Michael Haag (1943–2020)
It is with great sadness that AUC Press learns of the passing of Michael Haag (1943–2020), writer, photographer, and historian.
“Haag wrote books for many publishers but ultimately his writing voice was always very much his own,” said Trevor Naylor, AUC Press associate director, sales and marketing, who first met the British travel writer thirty years ago in Cairo. “He brought a sense of authority and an often quiet humor to everything he did.”
In 1982 Haag reissued editions of Alexandria: A History and a Guide and Pharos and Pharillon by E.M. Forster under his own publishing imprint. “Haag was one of the intrepid and innovative travel publishers who emerged in UK publishing in the 1980s,” continued Naylor. “His unique brand of stylishly designed books, aimed at the well-read traveler, found favor with those who saw the road less traveled as their own destination. He made very attractive books and was a trendsetter in independent travel publishing.”
Haag’s own books were published by Yale University Press, Profile Books, Harper Collins, AUC Press, and others. Their topics ranged wide, from the life of British naturalist and author Gerald Durrell and his family in Corfu and India and Mary Magdalene, to the Knights Templar, and Egypt, Alexandria in particular.
“His focus on guides to Greece and Egypt made him the acknowledged writer and expert on the area for some thirty years, with his passion for Alexandria at the heart of it all,” added Naylor. In 2004 Haag published Alexandria: City of Memory (Yale University Press). Reviewing the book for The Guardian, historian Peter Mansel described Haag’s portrait of the city as “haunting,” remarking, too, on the writer’s command of his craft: “[H]e triumphantly surmounts the challenge of interweaving individual lives, literary criticism, urban fabric, grand strategy and political history into a readable narrative. The ease with which paragraphs and chapters open into each other shows the skill with which the book is constructed.”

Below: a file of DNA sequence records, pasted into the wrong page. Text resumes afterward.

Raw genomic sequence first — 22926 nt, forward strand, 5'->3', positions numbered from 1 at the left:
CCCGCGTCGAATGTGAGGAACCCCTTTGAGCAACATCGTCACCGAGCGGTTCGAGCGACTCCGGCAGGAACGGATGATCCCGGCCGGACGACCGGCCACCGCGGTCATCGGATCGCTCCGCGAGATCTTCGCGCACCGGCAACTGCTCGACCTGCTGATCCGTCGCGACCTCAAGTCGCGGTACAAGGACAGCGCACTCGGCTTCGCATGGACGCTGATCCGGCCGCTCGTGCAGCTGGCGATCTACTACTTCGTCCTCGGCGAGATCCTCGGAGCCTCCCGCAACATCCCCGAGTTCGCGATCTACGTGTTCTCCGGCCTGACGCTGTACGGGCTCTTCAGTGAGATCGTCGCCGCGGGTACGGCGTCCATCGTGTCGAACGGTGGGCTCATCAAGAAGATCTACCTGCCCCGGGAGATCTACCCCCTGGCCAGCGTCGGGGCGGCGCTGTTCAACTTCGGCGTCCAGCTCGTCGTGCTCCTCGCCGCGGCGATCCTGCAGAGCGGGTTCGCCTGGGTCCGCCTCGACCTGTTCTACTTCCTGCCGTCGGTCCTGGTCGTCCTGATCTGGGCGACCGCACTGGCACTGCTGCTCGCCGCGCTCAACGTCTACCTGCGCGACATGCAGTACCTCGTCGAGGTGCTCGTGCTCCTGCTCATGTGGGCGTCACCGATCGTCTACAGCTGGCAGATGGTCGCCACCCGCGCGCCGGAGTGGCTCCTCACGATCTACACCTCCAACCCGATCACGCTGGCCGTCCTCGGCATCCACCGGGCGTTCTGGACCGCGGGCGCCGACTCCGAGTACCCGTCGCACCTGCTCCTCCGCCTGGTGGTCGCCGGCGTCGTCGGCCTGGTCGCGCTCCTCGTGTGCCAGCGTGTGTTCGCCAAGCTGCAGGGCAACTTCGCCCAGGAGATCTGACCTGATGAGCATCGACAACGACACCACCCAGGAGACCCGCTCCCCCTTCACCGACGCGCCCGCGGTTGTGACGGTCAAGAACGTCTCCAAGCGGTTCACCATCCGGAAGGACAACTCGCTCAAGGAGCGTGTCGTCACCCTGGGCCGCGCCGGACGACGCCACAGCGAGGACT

Also an accomplished photographer whose work appeared in Vogue magazine, Haag explored Alexandria’s past and present in word and picture, with 125 of his own color photographs, in his incisive guidebook Alexandria Illustrated (AUC Press, 2004). His bestselling Vintage Alexandria: Photographs of the City, 1860–1960, published in 2008 (AUC Press), continues to seduce readers nostalgic for Egypt’s bygone era and the vanished worlds of the Mediterranean seaside city’s past. He also edited An Alexandria Anthology: Travel Writing through the Centuries (AUC Press, 2015). “AAA is a rare artifact right out of a Ptolemaic tomb” wrote independent academic Bruce Redwine in a review for the International Lawrence Durrell Society.
Haag brought the same stylish, sophisticated writing and detailed research to several other books he authored on Egypt, including Cairo Illustrated (AUC Press, 2006), Luxor Illustrated: With Aswan, Abu Simbel, and the Nile (AUC Press, 2009), and Egypt: An AUC Press Guide (AUC Press, 2010). Writing in a 2010 review of several of Haag’s works (“Haag’s Many Alexandrias”), Redwine described him as “a meticulous historian,” and “an opinionated guide with a sharp eye, who’s sometimes acerbic, always acute.”
Haag, who lived in London, passed away in January of this year. “At the time of his death, he was struggling to complete his biography of Lawrence Durrell,” said Redwine, who met Haag on several occasions over the years. “His death is a great loss, as is the loss of his unfinished biography.” In his note to AUC Press about the late London University graduate, Redwine, who holds a PhD in English literature and linguistics from the University of California, Berkeley, added: “I consider Haag a major interpreter of Lawrence Durrell and a significant promoter of Egyptian culture. Aside from being a fine writer, he was also an excellent photographer.”
AUC Press’s thoughts are with the family and friends of Michael Haag.
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